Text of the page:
Author(s): Cassandra Steer
Military activities in outer space are governed by international law, and the applicability of the law on use of force and law of armed conflict to space is therefore uncontroversial. However, because space has many unique characteristics when compared with other environments, it is not always clear exactly how certain aspects of these bodies of law will apply. For example, at what point does an activity in space amount to a “threat to international peace and security”, or an “armed attack”, both of which would justify some form of forceful response? Where there is ambiguity, there is tension, which can lead to escalation and the risk of space warfare, or of terrestrial warfare in response to a space activity. In an attempt to provide some clarity, the Woomera Manual on the International Law of Military Space Activities is being developed by a group of independent experts from around the world. This chapter tackles the question whether such a Manual has the effect of legitimising space warfare, or rather a restraining effect on the risk of space warfare, and on the impacts if it were to take place.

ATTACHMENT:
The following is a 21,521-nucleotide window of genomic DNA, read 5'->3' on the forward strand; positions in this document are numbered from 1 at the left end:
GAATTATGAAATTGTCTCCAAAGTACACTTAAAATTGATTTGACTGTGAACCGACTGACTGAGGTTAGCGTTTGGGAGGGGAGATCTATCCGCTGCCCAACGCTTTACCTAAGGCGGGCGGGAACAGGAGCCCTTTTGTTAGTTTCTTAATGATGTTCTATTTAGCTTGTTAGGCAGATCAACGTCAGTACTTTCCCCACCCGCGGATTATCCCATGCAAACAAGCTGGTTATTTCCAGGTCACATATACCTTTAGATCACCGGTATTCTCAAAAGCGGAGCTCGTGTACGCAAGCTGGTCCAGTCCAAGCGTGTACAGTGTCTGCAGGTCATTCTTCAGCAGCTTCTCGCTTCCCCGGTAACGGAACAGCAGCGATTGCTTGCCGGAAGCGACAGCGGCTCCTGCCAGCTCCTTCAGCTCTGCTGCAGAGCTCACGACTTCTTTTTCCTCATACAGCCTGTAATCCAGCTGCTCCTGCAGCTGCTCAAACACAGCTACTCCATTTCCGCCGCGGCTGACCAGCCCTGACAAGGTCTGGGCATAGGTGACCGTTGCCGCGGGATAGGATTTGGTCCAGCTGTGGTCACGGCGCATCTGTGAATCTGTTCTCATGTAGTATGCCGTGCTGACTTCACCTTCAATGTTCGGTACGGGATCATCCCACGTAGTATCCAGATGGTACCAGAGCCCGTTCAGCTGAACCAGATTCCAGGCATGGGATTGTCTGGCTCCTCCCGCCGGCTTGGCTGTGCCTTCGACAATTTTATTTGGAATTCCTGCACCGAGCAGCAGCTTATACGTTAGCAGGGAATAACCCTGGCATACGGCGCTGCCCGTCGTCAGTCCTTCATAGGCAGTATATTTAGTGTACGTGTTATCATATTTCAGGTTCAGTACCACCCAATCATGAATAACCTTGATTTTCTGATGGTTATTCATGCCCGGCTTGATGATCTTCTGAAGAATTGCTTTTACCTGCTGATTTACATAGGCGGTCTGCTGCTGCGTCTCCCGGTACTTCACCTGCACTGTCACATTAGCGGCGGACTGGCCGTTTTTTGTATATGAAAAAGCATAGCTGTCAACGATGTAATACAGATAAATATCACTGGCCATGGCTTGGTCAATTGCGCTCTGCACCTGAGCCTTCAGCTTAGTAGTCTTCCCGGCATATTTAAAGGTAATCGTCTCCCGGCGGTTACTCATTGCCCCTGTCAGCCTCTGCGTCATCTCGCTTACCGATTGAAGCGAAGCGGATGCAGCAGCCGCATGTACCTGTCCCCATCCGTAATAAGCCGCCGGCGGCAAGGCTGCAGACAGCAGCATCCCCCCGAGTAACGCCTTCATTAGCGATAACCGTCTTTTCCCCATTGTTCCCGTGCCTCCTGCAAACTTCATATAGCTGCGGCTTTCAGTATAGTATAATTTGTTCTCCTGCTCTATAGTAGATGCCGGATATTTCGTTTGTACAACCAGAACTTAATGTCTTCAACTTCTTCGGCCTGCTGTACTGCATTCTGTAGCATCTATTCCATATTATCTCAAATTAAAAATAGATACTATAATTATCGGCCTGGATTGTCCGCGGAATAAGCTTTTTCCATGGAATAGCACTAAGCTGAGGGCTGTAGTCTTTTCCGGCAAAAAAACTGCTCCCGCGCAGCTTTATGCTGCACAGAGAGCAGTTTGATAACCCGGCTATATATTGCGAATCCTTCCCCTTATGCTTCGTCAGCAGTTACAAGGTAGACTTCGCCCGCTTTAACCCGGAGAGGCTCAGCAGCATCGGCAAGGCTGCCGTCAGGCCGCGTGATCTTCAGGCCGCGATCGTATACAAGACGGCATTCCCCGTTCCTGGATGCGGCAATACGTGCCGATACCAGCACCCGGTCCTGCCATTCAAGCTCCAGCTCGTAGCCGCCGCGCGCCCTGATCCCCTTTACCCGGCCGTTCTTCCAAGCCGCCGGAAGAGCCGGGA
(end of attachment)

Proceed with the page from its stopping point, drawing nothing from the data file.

Research theme: International Law